Friday morning we got up around 4:30am normal for a day off. I know, normal? This was it, the big day. This was the day we load up the firebird with as much stuff as we could cram in, stuff that Mitch will need for the short term and head west. Mitch was to have all of his clothes washed and packed. But as is always the case, Mitch was behind. Thursday afternoon he was to pack and load the car. Didn’t happen. Friends and family realizing that Thursday was his last day here for real and not “just fooling” came by to say good bye. He spent a large part of his afternoon catching up and saying good bye to longtime friends, friends he grew up with, friends he made along the way.
Friday morning Mitch “The Snail” poked along, finishing up laundry, ironing and deciding what to take. He was able to fit two totes in the back seat of the car (with the seat back down). He filled the totes with of his uniforms. He filled one of our largest suitcases with street clothes; slacks, shirts, underwear and socks. I filled a milk crate with all of his vitamins, four bags of Milky Way candy bars and cappuccino mix. What is more balanced than vitamins, candy bars and cappuccino mix? Of course all of these were absolute essentials because everyone knows Seattle is some remote little dinky town without benefit of Walmart or a grocery store. Yes I know I was going overboard, but what else could I do, it’s my job to take care of him.
About 10:00am I could see the signs, Mitch was poking, the longer it took him to get loaded up, the longer he could forestall the inevitable. If I let him, he would stand in one spot and not move all day. Of course this was making me crazy. I had wanted to be on the road by about 8:00am, not that I wanted to be rid of him but this was also my vacation and I wanted to spend part of the trip sightseeing. Once again a case of the whirlwind crashing into the brick wall. I walked up to him and said something really hokey.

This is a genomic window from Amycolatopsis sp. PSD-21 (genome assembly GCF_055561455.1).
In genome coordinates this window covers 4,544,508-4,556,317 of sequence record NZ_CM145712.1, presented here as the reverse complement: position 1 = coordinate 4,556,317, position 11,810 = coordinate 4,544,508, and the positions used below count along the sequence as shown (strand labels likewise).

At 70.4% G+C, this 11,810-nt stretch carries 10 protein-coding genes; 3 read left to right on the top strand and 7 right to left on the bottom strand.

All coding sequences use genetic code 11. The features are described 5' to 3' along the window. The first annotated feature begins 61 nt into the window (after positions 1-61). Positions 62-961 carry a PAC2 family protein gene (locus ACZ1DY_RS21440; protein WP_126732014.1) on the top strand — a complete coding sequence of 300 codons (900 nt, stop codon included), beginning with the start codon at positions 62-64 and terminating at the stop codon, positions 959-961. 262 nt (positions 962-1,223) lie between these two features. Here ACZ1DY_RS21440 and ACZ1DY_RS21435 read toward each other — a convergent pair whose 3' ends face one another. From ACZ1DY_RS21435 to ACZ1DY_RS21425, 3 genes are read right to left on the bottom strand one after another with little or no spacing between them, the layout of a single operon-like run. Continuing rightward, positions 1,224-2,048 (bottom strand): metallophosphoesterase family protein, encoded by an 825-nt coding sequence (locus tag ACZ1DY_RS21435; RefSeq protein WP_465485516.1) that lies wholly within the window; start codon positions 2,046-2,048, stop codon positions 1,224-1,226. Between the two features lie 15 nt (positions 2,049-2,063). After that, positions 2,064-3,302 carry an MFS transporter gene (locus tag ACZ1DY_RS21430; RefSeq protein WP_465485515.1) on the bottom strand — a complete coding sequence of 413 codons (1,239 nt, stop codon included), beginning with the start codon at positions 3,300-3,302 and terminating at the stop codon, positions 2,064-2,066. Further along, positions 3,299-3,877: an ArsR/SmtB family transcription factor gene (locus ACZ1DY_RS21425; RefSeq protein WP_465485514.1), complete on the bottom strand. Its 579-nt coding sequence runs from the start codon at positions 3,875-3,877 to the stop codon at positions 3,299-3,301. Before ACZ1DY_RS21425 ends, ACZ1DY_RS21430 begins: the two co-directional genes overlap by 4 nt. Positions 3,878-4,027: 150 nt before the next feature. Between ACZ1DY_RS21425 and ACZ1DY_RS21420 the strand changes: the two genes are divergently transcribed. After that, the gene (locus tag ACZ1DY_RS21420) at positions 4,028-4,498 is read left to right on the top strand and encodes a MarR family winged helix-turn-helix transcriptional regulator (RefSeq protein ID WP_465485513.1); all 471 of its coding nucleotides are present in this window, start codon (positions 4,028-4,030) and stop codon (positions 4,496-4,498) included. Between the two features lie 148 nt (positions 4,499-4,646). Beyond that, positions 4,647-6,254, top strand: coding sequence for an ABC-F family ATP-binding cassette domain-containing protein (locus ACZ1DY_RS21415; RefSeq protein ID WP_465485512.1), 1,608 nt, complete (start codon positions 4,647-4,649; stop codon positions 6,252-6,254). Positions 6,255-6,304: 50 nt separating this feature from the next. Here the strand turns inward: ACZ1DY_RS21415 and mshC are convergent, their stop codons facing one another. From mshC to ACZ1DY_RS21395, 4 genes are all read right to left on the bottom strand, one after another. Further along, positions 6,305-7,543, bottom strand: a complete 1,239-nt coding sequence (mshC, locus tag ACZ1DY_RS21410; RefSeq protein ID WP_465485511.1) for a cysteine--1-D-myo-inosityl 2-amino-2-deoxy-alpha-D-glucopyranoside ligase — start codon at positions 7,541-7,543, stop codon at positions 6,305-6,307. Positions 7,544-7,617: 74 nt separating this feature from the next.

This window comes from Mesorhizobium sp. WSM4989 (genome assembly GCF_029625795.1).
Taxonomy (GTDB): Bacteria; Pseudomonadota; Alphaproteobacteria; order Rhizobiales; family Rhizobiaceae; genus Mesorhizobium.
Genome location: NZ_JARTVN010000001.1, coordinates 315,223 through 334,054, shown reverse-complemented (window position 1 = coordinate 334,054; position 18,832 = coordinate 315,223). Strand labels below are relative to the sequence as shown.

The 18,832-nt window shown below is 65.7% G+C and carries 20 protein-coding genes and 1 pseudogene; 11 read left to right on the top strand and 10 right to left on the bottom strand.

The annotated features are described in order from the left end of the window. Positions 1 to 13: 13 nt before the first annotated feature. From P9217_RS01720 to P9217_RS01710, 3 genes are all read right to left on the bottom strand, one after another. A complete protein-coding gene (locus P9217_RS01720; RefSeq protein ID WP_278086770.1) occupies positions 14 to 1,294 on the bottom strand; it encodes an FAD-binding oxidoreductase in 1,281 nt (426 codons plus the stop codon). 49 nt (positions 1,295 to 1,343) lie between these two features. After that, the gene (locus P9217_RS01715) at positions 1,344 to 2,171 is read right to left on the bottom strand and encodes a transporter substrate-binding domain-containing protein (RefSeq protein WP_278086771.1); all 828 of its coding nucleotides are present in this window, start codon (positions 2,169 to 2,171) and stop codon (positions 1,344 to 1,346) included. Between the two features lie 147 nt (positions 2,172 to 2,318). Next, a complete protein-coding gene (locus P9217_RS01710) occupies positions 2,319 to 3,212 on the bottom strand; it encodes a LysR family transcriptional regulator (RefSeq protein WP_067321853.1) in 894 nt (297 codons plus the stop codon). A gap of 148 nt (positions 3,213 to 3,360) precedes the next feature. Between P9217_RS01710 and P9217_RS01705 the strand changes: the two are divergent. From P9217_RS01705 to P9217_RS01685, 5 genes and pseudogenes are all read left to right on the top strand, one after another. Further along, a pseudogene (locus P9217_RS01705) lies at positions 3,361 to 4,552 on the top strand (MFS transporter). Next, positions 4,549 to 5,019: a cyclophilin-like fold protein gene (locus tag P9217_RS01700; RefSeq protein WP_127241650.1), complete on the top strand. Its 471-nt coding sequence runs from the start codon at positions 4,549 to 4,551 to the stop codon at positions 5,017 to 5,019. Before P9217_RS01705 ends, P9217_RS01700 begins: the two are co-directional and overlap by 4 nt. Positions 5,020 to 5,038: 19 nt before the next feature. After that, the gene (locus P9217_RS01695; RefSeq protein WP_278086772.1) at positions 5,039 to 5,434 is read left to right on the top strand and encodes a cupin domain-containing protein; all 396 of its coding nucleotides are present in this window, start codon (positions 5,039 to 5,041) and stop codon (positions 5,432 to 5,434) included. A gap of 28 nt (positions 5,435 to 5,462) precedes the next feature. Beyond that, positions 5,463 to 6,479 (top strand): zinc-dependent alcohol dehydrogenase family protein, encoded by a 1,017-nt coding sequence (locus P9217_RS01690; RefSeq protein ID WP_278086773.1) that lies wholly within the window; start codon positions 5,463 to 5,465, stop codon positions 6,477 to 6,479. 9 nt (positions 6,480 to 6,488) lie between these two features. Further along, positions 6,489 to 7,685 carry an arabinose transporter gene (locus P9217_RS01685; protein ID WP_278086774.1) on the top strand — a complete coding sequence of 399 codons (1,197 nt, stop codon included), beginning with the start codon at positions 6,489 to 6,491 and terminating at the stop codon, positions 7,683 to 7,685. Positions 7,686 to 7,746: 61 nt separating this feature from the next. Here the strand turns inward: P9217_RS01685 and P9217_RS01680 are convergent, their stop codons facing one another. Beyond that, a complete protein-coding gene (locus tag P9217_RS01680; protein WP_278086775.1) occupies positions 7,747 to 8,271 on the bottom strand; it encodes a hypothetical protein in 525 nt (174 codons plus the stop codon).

I put my hands on his arms and said, “The journey starts with a step.” Pretty lame, huh?
That’s when he looked at me and said, “I don’t want to go. I don’t want to go and leave you here with all of this.”
I told him that it would be fine and that this was going to be an adventure. This was something we’ve talked about doing, not Washington, per se, but going somewhere else. We just hadn’t pulled the trigger. Change is hard and taking that first step is the hardest. I guess fate decided we needed a nudge.